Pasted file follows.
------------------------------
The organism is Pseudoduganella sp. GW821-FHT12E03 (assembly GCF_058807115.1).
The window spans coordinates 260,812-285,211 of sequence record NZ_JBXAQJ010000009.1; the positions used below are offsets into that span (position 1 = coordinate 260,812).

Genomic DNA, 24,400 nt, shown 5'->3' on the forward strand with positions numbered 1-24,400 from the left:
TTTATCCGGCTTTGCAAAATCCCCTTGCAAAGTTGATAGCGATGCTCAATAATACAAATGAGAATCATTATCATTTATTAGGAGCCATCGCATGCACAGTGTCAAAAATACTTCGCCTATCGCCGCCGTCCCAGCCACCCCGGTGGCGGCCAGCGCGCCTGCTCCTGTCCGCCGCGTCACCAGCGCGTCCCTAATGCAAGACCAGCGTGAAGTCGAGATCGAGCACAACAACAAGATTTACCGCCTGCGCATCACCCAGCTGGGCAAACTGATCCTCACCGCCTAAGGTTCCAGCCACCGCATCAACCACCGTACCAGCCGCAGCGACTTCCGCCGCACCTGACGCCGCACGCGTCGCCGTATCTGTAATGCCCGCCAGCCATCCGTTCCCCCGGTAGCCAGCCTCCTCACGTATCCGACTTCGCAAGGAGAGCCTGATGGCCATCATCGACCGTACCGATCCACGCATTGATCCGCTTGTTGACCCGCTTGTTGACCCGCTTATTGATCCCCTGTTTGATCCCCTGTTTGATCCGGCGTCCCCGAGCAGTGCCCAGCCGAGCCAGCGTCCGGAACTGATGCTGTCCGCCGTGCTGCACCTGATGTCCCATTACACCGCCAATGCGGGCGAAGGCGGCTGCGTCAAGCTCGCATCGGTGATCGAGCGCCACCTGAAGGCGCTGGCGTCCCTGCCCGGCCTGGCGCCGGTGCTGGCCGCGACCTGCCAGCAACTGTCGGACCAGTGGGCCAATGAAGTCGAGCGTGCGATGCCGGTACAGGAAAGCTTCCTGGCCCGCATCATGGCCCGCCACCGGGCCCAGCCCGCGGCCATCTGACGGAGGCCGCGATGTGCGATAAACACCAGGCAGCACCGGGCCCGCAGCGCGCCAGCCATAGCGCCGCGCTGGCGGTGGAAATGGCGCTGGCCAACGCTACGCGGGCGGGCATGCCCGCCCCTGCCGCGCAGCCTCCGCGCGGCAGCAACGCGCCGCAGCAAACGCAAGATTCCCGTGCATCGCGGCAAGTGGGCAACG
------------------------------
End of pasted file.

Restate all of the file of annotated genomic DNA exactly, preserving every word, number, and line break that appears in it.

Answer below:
The organism is Pseudoduganella sp. GW821-FHT12E03 (assembly GCF_058807115.1).
The window spans coordinates 260,812-285,211 of sequence record NZ_JBXAQJ010000009.1; the positions used below are offsets into that span (position 1 = coordinate 260,812).

Genomic DNA, 24,400 nt, shown 5'->3' on the forward strand with positions numbered 1-24,400 from the left:
TTTATCCGGCTTTGCAAAATCCCCTTGCAAAGTTGATAGCGATGCTCAATAATACAAATGAGAATCATTATCATTTATTAGGAGCCATCGCATGCACAGTGTCAAAAATACTTCGCCTATCGCCGCCGTCCCAGCCACCCCGGTGGCGGCCAGCGCGCCTGCTCCTGTCCGCCGCGTCACCAGCGCGTCCCTAATGCAAGACCAGCGTGAAGTCGAGATCGAGCACAACAACAAGATTTACCGCCTGCGCATCACCCAGCTGGGCAAACTGATCCTCACCGCCTAAGGTTCCAGCCACCGCATCAACCACCGTACCAGCCGCAGCGACTTCCGCCGCACCTGACGCCGCACGCGTCGCCGTATCTGTAATGCCCGCCAGCCATCCGTTCCCCCGGTAGCCAGCCTCCTCACGTATCCGACTTCGCAAGGAGAGCCTGATGGCCATCATCGACCGTACCGATCCACGCATTGATCCGCTTGTTGACCCGCTTGTTGACCCGCTTATTGATCCCCTGTTTGATCCCCTGTTTGATCCGGCGTCCCCGAGCAGTGCCCAGCCGAGCCAGCGTCCGGAACTGATGCTGTCCGCCGTGCTGCACCTGATGTCCCATTACACCGCCAATGCGGGCGAAGGCGGCTGCGTCAAGCTCGCATCGGTGATCGAGCGCCACCTGAAGGCGCTGGCGTCCCTGCCCGGCCTGGCGCCGGTGCTGGCCGCGACCTGCCAGCAACTGTCGGACCAGTGGGCCAATGAAGTCGAGCGTGCGATGCCGGTACAGGAAAGCTTCCTGGCCCGCATCATGGCCCGCCACCGGGCCCAGCCCGCGGCCATCTGACGGAGGCCGCGATGTGCGATAAACACCAGGCAGCACCGGGCCCGCAGCGCGCCAGCCATAGCGCCGCGCTGGCGGTGGAAATGGCGCTGGCCAACGCTACGCGGGCGGGCATGCCCGCCCCTGCCGCGCAGCCTCCGCGCGGCAGCAACGCGCCGCAGCAAACGCAAGATTCCCGTGCATCGCGGCAAGTGGGCAACG